I created daily reminders to keep my eyes on the prize. I changed my password to a variant on the word “tenure” — seriously. I also posted a little notecard that said “Keep Swimming” on my computer. Dory was right.
I revisited old manuscripts that had been rejected. I had written a paper I loved, but it just couldn’t find its way through the journal process. I reworked it and added new data, but I was nervous about yet another rejection so I sat on it. The longer I waited to resubmit it, the worse I felt. But then, I found a solution: I sent the revised manuscript to my husband and asked him to submit it to the journal for me. Problem solved. I know, there’s probably a bigger psychological process I should work through, confronting my failures, etc. But I had no time for that. The clock was ticking so I outsourced the final submission process. This time, the journal accepted the paper (although one of my reviewers said it felt dated; fair enough). One thing I learned by having someone else handle the logistics of the submission for me is that I’m a terrible judge of what might get published.
I changed the stories I told. We all have stories about the times we were screwed over, and we’re lucky if it’s just one. I had a few really good stories. I would tell them, my colleagues would nod with understanding, some would get mad right along with me, and for a moment my short CV would seem less short. At some point I realized I had to stop doing that or I might complain my way to a tenure denial. People would be sympathetic if that happened, but that wasn’t my goal. My goal was to get tenure, and I had to start telling stories that fit.
I was open about my tenure anxiety. I leaned on my friends — a lot. I shared my anxieties and sought out support. My nonacademic friends would say things like, “Of course you’ll get tenure and you’ll be fine.” My friends inside academe would say, “You might not get tenure and you’ll be fine.” Both sets of friends were incredibly valuable.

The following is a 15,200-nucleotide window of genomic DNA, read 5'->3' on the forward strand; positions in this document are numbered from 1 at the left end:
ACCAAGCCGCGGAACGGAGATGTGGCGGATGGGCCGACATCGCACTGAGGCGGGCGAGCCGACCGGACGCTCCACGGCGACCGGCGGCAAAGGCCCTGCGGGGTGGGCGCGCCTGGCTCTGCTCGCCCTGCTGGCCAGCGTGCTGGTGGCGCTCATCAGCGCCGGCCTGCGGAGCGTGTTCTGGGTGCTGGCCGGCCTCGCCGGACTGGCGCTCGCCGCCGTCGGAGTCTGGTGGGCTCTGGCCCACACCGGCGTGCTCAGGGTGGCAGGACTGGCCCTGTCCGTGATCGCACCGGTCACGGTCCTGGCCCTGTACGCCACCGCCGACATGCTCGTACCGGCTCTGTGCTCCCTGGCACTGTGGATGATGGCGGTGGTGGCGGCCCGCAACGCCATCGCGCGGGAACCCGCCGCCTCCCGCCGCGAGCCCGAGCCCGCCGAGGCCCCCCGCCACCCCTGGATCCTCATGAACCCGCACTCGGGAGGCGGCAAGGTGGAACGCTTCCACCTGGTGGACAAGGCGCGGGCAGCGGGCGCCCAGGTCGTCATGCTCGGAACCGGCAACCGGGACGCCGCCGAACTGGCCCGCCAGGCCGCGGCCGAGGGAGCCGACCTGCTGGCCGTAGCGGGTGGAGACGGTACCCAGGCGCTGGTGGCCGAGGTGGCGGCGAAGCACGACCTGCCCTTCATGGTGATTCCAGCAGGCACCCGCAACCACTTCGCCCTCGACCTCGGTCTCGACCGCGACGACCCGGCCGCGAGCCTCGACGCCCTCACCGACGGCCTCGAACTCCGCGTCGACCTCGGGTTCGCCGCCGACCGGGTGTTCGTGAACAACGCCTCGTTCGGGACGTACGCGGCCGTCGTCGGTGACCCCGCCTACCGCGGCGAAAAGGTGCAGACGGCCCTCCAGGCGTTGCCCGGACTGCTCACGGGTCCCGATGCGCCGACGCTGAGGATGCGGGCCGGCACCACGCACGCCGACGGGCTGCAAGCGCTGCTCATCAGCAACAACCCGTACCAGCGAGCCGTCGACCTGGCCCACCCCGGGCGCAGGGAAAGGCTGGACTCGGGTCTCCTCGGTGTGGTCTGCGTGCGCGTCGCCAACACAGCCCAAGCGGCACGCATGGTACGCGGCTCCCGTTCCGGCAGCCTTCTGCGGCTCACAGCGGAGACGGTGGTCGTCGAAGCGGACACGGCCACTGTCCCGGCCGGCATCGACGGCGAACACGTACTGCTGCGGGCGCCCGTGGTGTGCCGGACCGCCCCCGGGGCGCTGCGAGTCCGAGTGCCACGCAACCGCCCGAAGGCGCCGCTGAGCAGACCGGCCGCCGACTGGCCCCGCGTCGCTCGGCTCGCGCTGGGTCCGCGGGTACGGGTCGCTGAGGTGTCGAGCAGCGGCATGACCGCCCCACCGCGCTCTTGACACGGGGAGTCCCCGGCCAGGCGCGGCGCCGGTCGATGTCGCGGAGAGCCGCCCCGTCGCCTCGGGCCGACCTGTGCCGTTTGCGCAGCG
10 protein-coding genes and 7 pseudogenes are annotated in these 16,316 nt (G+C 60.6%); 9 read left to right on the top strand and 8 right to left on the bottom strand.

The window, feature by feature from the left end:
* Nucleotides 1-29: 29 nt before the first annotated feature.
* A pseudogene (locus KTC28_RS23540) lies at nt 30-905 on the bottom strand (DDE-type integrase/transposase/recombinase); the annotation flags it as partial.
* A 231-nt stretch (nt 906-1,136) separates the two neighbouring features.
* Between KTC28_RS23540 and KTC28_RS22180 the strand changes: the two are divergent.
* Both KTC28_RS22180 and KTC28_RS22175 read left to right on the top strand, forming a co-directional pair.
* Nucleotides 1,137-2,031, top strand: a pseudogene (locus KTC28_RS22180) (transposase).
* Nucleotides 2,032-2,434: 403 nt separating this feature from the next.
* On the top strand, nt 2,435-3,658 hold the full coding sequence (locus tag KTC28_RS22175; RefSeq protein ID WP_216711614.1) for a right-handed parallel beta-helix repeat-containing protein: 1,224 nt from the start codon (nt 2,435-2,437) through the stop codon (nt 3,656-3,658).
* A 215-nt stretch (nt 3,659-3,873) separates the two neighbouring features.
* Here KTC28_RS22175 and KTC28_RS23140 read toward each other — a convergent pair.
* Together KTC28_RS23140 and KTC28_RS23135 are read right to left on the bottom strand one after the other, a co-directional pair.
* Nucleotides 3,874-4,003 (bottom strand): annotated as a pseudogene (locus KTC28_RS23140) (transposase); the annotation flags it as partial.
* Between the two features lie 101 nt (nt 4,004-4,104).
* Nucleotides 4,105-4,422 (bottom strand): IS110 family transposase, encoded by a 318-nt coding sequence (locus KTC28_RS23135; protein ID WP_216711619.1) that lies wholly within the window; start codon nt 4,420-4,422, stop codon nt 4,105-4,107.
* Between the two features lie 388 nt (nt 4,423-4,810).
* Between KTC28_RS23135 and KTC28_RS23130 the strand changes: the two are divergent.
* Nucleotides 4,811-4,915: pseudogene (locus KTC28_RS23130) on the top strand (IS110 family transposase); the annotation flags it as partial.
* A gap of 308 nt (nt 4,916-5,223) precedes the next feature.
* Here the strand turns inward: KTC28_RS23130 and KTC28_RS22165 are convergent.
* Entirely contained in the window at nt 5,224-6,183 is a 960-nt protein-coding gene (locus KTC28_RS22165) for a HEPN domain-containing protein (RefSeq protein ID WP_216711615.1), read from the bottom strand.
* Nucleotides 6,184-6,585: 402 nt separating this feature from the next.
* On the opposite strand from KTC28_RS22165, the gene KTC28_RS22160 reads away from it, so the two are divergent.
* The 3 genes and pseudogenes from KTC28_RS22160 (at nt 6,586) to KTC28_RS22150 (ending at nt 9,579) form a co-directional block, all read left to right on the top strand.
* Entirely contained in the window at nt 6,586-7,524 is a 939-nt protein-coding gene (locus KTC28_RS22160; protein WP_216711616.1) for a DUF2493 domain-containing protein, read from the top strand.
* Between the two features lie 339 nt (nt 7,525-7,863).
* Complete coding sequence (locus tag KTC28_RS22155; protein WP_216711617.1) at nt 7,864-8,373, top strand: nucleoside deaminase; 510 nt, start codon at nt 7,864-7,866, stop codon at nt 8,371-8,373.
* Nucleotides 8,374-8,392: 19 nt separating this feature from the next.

I kept doing things I enjoyed — even when they didn’t necessarily “count.” Did I spend too much time on my teaching? Did my political psychology students need original survey data for their papers? Did the faculty panel really need my pop-culture expertise for the annual “Are you smarter than a professor?” panel? The obvious answer to all of those questions was No, but I answered Yes to them anyway. Several times in my push for tenure, a colleague or a little voice inside my head would ask: Is that the best use of your time? And it probably wasn’t. But besides wanting to earn tenure, I also had this crazy goal of wanting to continue liking my job. So along the way, I did a few things that probably didn’t help my case but made me happy.
Bethany Albertson is an assistant professor of government at the University of Texas at Austin. She will become an associate professor in the fall.